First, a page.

_________________ _______________ NES CPU D3 -| PD4/UART_CLK \/ PD3 |- CPU D2 NES CPU D4/UART TX -| PD5/UART_TX PD2 |- CPU D1 NES CPU D5/UART RX -| PD6/UART_RX ISP/PD1 |- CPU D0 -| /RST MISO/PC7 |- SPI? MAPPER REG BIT -| PA1/OSCIN MOSI/PC6 |- SPI? CIC Din -| PA2/OSCOUT SCK/PC5 |- SPI? -| VSS PC4 |- NES /IRQ -| Vcap PC3 |- CIC Dout? -| VDD SCL/PB4 |- NES CPU R/W SPI? CICrst? -| PA3/SPI_NSS SDA/PB5 |- NES A13 ---------------------------------
When the mapper bit is set (presumably $8000.7) the mcu would be instructed to start listening to CPU writes when CPU A13 is high. This maps mcu's register to $6000-7FFF, but also maps/overlaps the PPU $2000-3FFF. This was the fewest number of pins I could come up with for decoding that seems reasonable. Moving the mcu reg bits to SPI's PC bits would give more bits for decoding and potentially decoding CPU A14 perhaps. But A13 seems sufficient as it blocks writes to RAM and the APU which seems helpful to me. The user would have to take care to not accidentally write to the PPU and mcu at the same time, but one should already be very deliberate when writing to the PPU.
My proposed pin assignments would allow for 4bit nibble wide read/writes at a minimum. If one wasn't looking to utilize the UART then the entirety of PORT D could be used for 6bit wide accesses.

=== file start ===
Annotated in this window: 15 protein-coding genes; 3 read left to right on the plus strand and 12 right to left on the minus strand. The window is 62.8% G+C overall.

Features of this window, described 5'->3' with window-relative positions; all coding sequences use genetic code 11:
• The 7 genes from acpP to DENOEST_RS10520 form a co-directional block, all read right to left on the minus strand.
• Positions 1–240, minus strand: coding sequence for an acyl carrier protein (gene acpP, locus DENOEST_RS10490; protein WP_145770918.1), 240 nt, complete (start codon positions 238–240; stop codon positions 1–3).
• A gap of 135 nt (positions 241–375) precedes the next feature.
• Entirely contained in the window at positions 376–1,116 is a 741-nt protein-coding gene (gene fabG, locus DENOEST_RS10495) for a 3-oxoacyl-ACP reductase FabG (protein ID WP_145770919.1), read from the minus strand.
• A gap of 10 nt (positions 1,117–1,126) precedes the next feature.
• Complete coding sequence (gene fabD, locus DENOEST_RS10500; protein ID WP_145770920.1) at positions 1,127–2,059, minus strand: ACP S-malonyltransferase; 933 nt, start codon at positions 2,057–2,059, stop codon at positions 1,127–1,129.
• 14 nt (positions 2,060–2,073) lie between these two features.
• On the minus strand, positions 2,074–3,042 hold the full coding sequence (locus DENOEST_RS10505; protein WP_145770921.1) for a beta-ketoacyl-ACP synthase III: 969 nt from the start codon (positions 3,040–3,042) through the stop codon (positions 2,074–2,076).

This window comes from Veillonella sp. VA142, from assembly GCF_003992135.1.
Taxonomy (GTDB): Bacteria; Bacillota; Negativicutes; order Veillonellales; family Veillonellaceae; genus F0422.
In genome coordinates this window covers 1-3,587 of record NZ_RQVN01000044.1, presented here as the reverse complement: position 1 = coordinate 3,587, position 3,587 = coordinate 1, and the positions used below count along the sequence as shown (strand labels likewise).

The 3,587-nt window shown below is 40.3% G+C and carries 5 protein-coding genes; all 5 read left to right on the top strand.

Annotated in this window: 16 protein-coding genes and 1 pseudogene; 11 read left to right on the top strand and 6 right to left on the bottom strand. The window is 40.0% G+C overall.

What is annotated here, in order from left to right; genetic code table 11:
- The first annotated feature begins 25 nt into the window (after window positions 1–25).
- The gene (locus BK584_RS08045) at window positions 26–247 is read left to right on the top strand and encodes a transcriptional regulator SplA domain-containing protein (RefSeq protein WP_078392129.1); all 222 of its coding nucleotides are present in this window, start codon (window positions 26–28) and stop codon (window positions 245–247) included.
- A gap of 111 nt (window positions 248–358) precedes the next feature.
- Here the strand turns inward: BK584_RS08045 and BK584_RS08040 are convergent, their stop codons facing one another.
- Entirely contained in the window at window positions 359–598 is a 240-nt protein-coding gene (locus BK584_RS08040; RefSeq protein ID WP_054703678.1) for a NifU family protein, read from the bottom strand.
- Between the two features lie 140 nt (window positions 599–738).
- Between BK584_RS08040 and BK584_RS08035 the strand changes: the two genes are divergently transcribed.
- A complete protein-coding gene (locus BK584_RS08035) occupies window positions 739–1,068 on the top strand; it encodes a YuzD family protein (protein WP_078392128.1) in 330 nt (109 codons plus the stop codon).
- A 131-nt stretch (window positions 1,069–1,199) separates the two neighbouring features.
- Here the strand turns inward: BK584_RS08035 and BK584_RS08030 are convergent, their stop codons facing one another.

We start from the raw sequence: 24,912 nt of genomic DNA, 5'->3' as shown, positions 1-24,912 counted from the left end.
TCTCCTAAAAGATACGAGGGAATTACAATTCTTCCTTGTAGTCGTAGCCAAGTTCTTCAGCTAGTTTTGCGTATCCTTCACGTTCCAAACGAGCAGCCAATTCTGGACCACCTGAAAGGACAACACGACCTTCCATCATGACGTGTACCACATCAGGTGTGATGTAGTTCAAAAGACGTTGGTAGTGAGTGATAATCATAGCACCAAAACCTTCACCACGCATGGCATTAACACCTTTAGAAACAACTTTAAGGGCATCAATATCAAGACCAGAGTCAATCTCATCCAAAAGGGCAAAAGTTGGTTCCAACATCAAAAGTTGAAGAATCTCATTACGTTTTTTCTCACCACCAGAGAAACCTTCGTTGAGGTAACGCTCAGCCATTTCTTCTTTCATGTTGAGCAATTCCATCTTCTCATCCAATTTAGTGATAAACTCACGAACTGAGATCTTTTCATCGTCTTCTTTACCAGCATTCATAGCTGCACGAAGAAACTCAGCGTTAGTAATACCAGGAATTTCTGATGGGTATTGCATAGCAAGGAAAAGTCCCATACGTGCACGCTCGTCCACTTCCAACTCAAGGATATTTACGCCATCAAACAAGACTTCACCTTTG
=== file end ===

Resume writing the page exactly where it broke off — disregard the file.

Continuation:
There is a problem though as we can't be certain the mcu is always able to listen to writes to $6000. The mcu could be currently interrupted by CIC comms which must have a higher priority. I can't think of a very clean way to get around this without adding dedicated logic. Maybe the simplest idea is to have the NES set the mcu interrupt bit $8000.7, then the mcu waits for upcoming CIC comm to complete. Once done, it interupts the NES CPU which uses it's interrupt routine to complete the transfer. The NES would have the maximum time (~60usec) to complete the transfer. This is probably a preferred solution if the NES CPU is looking to make big transfers to the mcu. Maybe a big transfer would be verified by reading back a checksum.
Another idea might be to write to $6000, but require the value to be read back from the mcu before being certain it stuck. This would probably be a preferred solution for small transfers as we typically have >80% chance the mcu is listening.